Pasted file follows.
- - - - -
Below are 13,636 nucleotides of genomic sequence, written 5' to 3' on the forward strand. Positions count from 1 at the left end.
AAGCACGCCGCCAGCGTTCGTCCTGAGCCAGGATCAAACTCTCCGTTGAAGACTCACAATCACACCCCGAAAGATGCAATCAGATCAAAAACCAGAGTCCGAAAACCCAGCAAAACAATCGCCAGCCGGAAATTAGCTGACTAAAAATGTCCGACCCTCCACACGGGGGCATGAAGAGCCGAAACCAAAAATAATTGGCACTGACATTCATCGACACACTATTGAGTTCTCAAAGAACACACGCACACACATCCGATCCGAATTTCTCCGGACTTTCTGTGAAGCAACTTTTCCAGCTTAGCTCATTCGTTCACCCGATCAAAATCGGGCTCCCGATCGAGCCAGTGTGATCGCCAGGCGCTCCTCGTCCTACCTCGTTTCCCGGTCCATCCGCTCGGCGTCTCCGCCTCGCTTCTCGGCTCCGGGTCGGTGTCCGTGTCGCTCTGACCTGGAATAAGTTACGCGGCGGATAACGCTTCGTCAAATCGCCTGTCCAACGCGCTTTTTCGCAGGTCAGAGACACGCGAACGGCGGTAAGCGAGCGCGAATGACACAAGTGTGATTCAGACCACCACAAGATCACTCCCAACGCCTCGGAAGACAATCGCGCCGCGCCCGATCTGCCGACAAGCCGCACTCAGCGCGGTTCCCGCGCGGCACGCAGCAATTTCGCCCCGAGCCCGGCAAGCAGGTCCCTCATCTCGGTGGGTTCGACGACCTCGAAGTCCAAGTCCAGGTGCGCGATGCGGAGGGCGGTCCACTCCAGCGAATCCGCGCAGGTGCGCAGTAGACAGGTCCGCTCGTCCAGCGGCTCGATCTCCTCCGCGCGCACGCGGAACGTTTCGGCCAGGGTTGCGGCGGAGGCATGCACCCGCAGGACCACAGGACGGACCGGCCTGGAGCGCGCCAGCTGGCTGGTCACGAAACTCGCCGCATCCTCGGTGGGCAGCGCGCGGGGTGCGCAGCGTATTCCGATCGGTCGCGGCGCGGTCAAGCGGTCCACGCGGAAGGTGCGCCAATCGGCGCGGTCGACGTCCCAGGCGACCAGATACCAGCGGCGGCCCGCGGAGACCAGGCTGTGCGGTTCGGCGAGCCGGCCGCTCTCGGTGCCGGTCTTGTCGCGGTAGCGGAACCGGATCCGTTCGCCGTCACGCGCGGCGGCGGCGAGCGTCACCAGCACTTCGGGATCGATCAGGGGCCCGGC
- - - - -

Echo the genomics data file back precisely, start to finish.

Below are 13,636 nucleotides of genomic sequence, written 5' to 3' on the forward strand. Positions count from 1 at the left end.
AAGCACGCCGCCAGCGTTCGTCCTGAGCCAGGATCAAACTCTCCGTTGAAGACTCACAATCACACCCCGAAAGATGCAATCAGATCAAAAACCAGAGTCCGAAAACCCAGCAAAACAATCGCCAGCCGGAAATTAGCTGACTAAAAATGTCCGACCCTCCACACGGGGGCATGAAGAGCCGAAACCAAAAATAATTGGCACTGACATTCATCGACACACTATTGAGTTCTCAAAGAACACACGCACACACATCCGATCCGAATTTCTCCGGACTTTCTGTGAAGCAACTTTTCCAGCTTAGCTCATTCGTTCACCCGATCAAAATCGGGCTCCCGATCGAGCCAGTGTGATCGCCAGGCGCTCCTCGTCCTACCTCGTTTCCCGGTCCATCCGCTCGGCGTCTCCGCCTCGCTTCTCGGCTCCGGGTCGGTGTCCGTGTCGCTCTGACCTGGAATAAGTTACGCGGCGGATAACGCTTCGTCAAATCGCCTGTCCAACGCGCTTTTTCGCAGGTCAGAGACACGCGAACGGCGGTAAGCGAGCGCGAATGACACAAGTGTGATTCAGACCACCACAAGATCACTCCCAACGCCTCGGAAGACAATCGCGCCGCGCCCGATCTGCCGACAAGCCGCACTCAGCGCGGTTCCCGCGCGGCACGCAGCAATTTCGCCCCGAGCCCGGCAAGCAGGTCCCTCATCTCGGTGGGTTCGACGACCTCGAAGTCCAAGTCCAGGTGCGCGATGCGGAGGGCGGTCCACTCCAGCGAATCCGCGCAGGTGCGCAGTAGACAGGTCCGCTCGTCCAGCGGCTCGATCTCCTCCGCGCGCACGCGGAACGTTTCGGCCAGGGTTGCGGCGGAGGCATGCACCCGCAGGACCACAGGACGGACCGGCCTGGAGCGCGCCAGCTGGCTGGTCACGAAACTCGCCGCATCCTCGGTGGGCAGCGCGCGGGGTGCGCAGCGTATTCCGATCGGTCGCGGCGCGGTCAAGCGGTCCACGCGGAAGGTGCGCCAATCGGCGCGGTCGACGTCCCAGGCGACCAGATACCAGCGGCGGCCCGCGGAGACCAGGCTGTGCGGTTCGGCGAGCCGGCCGCTCTCGGTGCCGGTCTTGTCGCGGTAGCGGAACCGGATCCGTTCGCCGTCACGCGCGGCGGCGGCGAGCGTCACCAGCACTTCGGGATCGATCAGGGGCCCGGC